Lives in the Yiddish Theatre
SHORT BIOGRAPHIES OF THOSE INVOLVED IN THE Yiddish THEATRE
aS DESCRIBED IN zALMEN zYLBERCWEIG'S "lEKSIKON FUN YIDISHN TEATER"

1931-1969
 

Yitzhak Kaplan
(Isadore)
 

Born in 1874 in Pereyaslav, Ukraine. Father -- a notary. Received a home education. 1882 -- acted in a child's role for Goldfaden. On 7 November 1887 he began to act in a Russian "amateur" group, a year later became a professional Yiddish actor in the troupe of Fiszon and Spivakovski, then in various other Yiddish troupes.

He arrived in America, he had for several years acted in Yiddish variety theatres. He returned to Europe and from 1910 to 1913 he acted in comical roles and was a stage regisseur in Lodz's "Grand Theatre" for Zandberg, then went away to Russia and participated in the productions of the Fiszon troupe in the Far East. From there he returned to America and went on the road across the province with non-union Yiddish troupes.

K. wrote the following plays:

  • "Der gefunener zun", "Der ziser khoylem" (later called "Itikl vil khasane hobn" [published anonymously under the name "Itsikl vil khasune hoben", oder, "Der kales khoylem", an operetta in five acts. Publisher Sh. Goldfarb, Warsaw, 1925, 40 pp.].

  • "Tsurik aheym kayn tsion"

  • "Dos farmer-lebn"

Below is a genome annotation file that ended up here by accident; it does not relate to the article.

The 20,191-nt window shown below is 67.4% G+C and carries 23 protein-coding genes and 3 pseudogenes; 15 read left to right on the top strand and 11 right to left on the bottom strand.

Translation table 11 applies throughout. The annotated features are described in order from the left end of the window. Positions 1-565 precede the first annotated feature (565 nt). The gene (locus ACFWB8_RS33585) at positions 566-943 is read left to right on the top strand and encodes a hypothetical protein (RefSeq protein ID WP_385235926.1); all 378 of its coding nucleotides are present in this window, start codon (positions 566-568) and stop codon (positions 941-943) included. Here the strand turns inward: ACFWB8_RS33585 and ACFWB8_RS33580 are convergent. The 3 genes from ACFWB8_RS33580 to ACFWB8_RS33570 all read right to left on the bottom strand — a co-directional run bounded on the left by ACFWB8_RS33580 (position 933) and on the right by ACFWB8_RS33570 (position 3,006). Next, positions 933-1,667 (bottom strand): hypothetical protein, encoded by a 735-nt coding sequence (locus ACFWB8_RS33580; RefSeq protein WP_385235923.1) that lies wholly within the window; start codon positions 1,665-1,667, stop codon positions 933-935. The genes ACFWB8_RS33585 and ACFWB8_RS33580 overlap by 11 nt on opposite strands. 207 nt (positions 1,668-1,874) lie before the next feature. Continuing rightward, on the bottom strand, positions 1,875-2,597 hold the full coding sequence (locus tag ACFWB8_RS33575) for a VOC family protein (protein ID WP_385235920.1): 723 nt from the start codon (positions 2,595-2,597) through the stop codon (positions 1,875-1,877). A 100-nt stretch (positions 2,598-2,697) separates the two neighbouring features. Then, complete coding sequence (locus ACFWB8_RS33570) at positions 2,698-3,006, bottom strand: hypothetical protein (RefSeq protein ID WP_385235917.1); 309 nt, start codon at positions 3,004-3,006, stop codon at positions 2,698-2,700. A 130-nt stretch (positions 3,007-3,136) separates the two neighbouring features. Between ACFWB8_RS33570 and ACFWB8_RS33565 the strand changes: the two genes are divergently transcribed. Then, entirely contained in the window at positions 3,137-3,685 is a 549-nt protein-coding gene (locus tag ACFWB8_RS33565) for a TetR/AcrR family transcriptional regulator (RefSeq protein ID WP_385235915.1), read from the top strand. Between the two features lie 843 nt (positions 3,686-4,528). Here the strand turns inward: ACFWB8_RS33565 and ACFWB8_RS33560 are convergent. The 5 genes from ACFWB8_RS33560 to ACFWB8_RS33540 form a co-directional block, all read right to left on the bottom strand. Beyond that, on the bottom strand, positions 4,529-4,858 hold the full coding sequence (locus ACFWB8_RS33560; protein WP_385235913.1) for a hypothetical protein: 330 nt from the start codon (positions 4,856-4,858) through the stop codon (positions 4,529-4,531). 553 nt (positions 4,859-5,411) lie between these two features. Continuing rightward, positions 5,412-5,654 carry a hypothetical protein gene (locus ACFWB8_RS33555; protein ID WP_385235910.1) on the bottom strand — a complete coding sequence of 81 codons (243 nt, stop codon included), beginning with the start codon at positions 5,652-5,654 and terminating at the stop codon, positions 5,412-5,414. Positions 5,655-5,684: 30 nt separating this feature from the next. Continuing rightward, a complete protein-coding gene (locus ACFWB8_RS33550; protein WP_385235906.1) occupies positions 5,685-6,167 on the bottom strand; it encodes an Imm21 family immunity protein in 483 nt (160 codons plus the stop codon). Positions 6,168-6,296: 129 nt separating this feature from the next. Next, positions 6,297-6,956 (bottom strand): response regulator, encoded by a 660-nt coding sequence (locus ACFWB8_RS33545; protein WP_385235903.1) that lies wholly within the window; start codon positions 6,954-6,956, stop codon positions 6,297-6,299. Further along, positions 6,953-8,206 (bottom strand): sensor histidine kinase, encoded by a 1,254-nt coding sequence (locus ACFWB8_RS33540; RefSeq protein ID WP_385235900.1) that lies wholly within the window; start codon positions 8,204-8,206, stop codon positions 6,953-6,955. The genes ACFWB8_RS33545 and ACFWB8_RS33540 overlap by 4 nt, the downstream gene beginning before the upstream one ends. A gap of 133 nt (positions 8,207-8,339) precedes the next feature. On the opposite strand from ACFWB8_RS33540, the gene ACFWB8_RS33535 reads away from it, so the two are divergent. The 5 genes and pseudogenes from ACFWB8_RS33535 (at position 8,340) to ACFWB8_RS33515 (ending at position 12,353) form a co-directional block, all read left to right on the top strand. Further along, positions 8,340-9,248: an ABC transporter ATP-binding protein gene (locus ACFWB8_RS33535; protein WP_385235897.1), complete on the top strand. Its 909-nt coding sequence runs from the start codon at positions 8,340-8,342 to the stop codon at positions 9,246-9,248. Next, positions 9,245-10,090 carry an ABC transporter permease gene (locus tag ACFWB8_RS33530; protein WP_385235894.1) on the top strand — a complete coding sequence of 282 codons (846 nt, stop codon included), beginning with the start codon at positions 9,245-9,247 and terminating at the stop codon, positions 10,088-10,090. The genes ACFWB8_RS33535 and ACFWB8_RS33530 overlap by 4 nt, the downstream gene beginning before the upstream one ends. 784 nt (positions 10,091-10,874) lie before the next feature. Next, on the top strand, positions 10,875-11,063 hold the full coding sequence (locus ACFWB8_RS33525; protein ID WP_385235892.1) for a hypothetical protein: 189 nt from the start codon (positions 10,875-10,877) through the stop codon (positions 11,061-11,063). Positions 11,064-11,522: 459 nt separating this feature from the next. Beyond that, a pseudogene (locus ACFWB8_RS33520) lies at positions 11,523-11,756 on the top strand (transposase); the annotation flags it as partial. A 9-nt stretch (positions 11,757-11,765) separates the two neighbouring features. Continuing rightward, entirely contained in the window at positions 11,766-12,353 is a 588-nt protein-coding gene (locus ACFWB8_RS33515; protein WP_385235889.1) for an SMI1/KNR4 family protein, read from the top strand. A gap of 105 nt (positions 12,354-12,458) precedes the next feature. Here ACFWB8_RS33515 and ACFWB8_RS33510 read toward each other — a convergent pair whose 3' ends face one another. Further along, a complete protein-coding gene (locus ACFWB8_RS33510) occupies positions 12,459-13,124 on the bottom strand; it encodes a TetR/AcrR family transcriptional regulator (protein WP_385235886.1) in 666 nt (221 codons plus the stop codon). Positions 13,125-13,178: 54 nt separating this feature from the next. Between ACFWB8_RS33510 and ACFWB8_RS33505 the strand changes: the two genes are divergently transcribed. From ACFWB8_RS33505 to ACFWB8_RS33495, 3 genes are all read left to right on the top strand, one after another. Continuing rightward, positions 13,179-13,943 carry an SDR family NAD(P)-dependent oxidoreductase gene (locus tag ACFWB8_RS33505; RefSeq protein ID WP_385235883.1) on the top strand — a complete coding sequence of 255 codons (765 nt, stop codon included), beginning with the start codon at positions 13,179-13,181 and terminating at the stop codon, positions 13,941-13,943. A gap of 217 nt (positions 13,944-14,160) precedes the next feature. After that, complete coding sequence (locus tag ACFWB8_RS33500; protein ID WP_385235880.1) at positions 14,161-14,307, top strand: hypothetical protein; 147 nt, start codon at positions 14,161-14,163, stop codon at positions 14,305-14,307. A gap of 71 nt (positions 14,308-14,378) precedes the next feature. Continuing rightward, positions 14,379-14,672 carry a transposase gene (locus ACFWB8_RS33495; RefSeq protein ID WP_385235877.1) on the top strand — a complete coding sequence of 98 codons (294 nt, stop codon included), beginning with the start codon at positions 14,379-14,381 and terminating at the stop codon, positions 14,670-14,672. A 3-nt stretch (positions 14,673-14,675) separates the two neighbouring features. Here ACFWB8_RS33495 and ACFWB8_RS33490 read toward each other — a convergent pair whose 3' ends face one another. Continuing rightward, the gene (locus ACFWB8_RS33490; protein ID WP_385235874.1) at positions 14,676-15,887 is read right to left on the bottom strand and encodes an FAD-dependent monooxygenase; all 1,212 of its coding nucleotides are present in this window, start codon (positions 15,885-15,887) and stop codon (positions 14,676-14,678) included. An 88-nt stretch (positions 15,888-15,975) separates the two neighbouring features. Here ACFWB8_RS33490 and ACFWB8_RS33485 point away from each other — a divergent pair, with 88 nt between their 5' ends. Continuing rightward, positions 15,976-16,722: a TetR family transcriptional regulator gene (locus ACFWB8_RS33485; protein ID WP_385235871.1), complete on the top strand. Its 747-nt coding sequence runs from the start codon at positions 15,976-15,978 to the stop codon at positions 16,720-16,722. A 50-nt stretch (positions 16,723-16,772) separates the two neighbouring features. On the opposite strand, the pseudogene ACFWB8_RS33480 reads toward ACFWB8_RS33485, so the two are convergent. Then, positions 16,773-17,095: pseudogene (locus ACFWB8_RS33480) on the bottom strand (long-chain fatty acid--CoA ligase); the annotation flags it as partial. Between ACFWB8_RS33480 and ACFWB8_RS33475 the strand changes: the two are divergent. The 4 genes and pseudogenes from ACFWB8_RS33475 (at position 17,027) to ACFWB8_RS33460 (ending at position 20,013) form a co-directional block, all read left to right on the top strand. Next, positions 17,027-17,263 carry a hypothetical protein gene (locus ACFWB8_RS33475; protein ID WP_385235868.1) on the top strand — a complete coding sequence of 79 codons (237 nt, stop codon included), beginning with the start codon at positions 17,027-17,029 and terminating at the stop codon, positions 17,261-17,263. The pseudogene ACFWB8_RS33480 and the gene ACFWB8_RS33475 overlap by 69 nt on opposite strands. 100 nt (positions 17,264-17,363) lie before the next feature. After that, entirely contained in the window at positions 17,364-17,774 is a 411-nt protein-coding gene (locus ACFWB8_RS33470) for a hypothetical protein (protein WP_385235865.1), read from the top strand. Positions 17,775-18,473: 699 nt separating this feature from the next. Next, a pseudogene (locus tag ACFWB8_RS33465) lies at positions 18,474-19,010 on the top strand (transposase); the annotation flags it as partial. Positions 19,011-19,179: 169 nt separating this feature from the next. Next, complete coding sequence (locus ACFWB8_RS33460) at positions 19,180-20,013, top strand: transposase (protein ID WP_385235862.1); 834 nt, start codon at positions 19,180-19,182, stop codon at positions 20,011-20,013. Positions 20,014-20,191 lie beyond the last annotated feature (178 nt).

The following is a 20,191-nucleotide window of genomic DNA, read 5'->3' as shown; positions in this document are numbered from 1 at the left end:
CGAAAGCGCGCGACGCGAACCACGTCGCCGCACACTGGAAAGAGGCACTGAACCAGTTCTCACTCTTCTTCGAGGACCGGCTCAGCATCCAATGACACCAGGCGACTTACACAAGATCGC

• "Der fisher"

  • "Der gonev"

  • "Der ams"

  • "Der tayvil-kush"

Translations of the plays:

  • "Geto-kinder"

  • "Esterke"

  • "Er iz a yid"

  • "Der bankir un bukhalter"

  • "Der meshugener kinstler"

  • "Der muters shuld"

  • "Di shviger"

  • "Di shuld fun di umshuldike" by Ostrovsky.

The largest part of his plays were heard in Russian Feder by Sofia Byelaya. Also a bateytnder part of K.'s original plays were shown in strange subjects, or were only adaptations of plays in other languages. A very large part of the plays were performed.

On 18 February 1929, K. passed away from [pneumonia], alone, in New York and came to his eternal rest at Riverside Cemetery. [in New Jersey.]


Sh. E.

  • Z. Zylbercweig -- A bletl hfkrus fun undzere farlang, "Chicago", Chicago, July 1931.


 

 

 

 


 

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Adapted from the original Yiddish text found within the  "Lexicon of the Yiddish Theatre" by Zalmen Zylbercweig, Volume 6, page 4870.
 

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